A Low-Precipitation Cumulonimbus along the Dryline in Colorado

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  • 1 National Center for Atmospheric Research, Boulder, Colorado
  • 2 NOAA/National Severe Storms Laboratory/Mesoscale Research Division, Boulder, Colorado
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Abstract

An unusual low-precipitation cumulonimbus that developed in northeastern Colorado is photographically documented in some detail. The storm produced at least 12 funnels, mostly at midlevels on the north side of the main updraft. The base of the cloud consisted of a lenticular “bell” that rotated cyclonically, while a couplet of counterrotating storm-scale eddies prevailed aloft. The funnels originated in a region of enhanced shear between easterly low-level flow on the north side of the bell and westerly flow aloft on the north side of a midlevel anticyclonic eddy.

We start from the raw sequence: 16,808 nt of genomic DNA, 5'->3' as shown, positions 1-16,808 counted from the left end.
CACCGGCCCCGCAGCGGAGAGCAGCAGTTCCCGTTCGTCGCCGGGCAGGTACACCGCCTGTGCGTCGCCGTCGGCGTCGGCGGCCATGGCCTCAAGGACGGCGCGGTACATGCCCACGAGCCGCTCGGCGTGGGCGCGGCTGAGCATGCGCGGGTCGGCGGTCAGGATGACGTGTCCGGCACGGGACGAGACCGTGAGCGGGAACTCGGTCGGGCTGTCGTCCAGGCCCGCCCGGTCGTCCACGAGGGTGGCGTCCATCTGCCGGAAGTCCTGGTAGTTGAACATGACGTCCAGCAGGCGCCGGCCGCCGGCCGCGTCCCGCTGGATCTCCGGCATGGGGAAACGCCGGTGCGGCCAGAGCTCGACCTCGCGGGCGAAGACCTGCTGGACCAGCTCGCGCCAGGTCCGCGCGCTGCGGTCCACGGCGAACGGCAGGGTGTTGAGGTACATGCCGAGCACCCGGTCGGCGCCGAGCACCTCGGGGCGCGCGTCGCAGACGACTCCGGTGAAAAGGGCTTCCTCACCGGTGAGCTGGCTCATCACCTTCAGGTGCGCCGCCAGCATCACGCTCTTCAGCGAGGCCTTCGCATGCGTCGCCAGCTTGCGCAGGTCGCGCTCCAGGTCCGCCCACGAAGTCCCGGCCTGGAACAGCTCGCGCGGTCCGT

Abstract

An unusual low-precipitation cumulonimbus that developed in northeastern Colorado is photographically documented in some detail. The storm produced at least 12 funnels, mostly at midlevels on the north side of the main updraft. The base of the cloud consisted of a lenticular “bell” that rotated cyclonically, while a couplet of counterrotating storm-scale eddies prevailed aloft. The funnels originated in a region of enhanced shear between easterly low-level flow on the north side of the bell and westerly flow aloft on the north side of a midlevel anticyclonic eddy.

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